Arrhythmogenic right ventricular cardiomyopathy
What causes arrhythmogenic right ventricular cardiomyopathy?
Gene mutations have been found in about 60 percent of people with arrhythmogenic right ventricular cardiomyopathy (ARVC). The most common genes known to be associated with ARVC are: DSC2, DSG2, DSP, JUP, PKP2, and TMEM43. Genes that are less commonly associated with ARVC include: CTNNA3, DES, LMNA, PLN, RYR2, TGFB3, and TTN. Many of these genes are known as desmosomal genes because they provide instructions for making components of cell structures called desmosomes. Desmosomes attach heart muscle cells to one another, providing strength to the myocardium and playing a role in signaling between neighboring cells.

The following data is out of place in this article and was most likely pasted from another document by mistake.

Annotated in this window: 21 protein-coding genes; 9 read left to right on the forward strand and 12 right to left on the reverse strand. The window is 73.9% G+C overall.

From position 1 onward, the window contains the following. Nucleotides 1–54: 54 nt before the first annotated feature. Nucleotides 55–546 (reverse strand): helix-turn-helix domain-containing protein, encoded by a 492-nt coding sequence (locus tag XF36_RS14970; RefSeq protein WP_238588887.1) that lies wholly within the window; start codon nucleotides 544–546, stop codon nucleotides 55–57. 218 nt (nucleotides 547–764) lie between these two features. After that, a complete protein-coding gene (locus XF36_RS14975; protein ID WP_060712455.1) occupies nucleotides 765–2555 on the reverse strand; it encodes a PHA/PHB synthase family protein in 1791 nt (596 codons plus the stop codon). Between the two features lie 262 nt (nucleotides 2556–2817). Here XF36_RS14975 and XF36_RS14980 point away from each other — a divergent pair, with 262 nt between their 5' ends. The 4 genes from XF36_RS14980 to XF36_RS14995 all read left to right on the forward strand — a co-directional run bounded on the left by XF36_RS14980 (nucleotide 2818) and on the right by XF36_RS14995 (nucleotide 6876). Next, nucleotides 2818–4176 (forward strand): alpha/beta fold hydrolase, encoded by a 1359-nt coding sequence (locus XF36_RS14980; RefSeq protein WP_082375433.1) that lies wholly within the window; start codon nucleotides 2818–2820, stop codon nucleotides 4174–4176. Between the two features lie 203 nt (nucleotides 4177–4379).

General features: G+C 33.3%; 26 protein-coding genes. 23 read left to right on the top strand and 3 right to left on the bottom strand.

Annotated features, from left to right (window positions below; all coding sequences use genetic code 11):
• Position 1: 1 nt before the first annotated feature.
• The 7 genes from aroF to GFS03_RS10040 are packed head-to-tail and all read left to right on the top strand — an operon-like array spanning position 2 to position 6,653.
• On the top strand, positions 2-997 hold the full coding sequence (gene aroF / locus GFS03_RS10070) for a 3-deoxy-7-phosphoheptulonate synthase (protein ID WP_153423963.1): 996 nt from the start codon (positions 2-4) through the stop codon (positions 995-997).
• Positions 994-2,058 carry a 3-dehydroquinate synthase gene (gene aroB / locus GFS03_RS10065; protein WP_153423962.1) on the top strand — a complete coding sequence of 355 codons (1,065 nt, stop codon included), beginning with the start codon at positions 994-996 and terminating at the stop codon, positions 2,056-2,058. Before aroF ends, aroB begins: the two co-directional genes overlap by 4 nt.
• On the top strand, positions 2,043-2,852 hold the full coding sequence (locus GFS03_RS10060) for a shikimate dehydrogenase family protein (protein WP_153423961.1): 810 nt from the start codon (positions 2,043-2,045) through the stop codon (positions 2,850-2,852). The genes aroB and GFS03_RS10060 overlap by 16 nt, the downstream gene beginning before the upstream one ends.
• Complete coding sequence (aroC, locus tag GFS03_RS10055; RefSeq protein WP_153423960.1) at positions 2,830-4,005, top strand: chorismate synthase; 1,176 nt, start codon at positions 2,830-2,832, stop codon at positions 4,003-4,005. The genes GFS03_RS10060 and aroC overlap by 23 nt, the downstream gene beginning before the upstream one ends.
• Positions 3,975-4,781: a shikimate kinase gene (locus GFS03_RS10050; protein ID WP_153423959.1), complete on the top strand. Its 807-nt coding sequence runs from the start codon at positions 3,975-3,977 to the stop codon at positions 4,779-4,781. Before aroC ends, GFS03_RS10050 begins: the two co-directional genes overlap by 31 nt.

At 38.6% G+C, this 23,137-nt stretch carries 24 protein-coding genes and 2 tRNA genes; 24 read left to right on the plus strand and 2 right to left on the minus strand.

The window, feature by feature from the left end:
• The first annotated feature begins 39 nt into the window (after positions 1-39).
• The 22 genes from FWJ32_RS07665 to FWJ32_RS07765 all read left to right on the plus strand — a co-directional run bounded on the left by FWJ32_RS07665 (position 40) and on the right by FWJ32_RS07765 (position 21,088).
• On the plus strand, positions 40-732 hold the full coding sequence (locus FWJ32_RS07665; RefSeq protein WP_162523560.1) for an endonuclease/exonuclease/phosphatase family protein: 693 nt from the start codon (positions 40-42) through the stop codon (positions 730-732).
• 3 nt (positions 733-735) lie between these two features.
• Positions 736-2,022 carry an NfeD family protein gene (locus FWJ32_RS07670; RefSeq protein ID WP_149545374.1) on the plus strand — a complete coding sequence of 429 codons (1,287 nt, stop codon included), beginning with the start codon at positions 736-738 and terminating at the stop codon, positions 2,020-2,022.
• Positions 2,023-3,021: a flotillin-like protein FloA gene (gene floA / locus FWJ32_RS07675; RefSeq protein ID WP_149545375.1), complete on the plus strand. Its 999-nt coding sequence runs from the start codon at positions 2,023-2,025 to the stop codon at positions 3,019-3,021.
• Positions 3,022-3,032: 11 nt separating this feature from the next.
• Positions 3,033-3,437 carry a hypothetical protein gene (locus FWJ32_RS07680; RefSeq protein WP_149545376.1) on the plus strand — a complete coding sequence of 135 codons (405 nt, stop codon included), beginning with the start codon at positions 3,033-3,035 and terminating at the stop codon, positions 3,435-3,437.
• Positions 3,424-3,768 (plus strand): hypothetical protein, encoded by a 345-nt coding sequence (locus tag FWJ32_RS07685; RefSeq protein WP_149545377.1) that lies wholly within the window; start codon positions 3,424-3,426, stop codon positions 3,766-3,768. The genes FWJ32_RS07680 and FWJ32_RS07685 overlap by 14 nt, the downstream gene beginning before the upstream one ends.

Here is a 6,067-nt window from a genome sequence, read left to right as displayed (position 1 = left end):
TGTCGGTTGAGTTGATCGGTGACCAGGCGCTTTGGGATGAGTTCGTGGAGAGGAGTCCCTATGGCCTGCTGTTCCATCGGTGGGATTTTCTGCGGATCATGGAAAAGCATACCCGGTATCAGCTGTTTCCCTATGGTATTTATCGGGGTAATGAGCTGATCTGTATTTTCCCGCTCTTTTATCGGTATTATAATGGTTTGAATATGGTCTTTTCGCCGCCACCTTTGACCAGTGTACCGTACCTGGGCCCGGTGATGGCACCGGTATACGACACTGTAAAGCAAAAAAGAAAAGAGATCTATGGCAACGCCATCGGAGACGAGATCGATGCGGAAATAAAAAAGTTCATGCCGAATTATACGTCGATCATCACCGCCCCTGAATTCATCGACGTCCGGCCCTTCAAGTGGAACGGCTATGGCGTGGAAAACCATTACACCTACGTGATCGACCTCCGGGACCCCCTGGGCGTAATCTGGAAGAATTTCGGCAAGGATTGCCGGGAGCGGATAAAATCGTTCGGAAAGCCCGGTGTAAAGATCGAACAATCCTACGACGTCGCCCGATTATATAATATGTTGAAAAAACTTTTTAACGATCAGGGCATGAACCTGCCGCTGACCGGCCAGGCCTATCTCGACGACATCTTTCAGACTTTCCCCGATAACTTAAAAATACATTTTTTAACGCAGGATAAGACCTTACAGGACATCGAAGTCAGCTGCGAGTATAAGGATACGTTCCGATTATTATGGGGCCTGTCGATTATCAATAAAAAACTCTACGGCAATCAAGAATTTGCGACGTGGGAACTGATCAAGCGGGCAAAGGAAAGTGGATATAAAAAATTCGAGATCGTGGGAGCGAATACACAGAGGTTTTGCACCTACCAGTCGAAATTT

SOURCE: Emory University - Department of Human Genetics in collaboration with ThinkGenetic • https://www.thinkgenetic.com/diseases/arrhythmogenic-right-ventricular-cardiomyopathy-109924/causes/66383 • DATE UPDATED: 2019-11-13
McNally E, MacLeod H, Dellefave-Castillo L. Arrhythmogenic Right Ventricular Cardiomyopathy. 2005 Apr 18 [Updated 2017 May 25]. In: Adam MP, Ardinger HH, Pagon RA, et al., editors. GeneReviews® [Internet]. Seattle (WA): University of Washington, Seattle; 1993-2019. Available from: https://www.ncbi.nlm.nih.gov/books/NBK1131/ Accessed March 29, 2019.
Genetic Home Reference. Arrhythmogenic right ventricular cardiomyopathy. https://ghr.nlm.nih.gov/condition/arrhythmogenic-right-ventricular-cardiomyopathy#synonyms. Accessed 29MAR2019.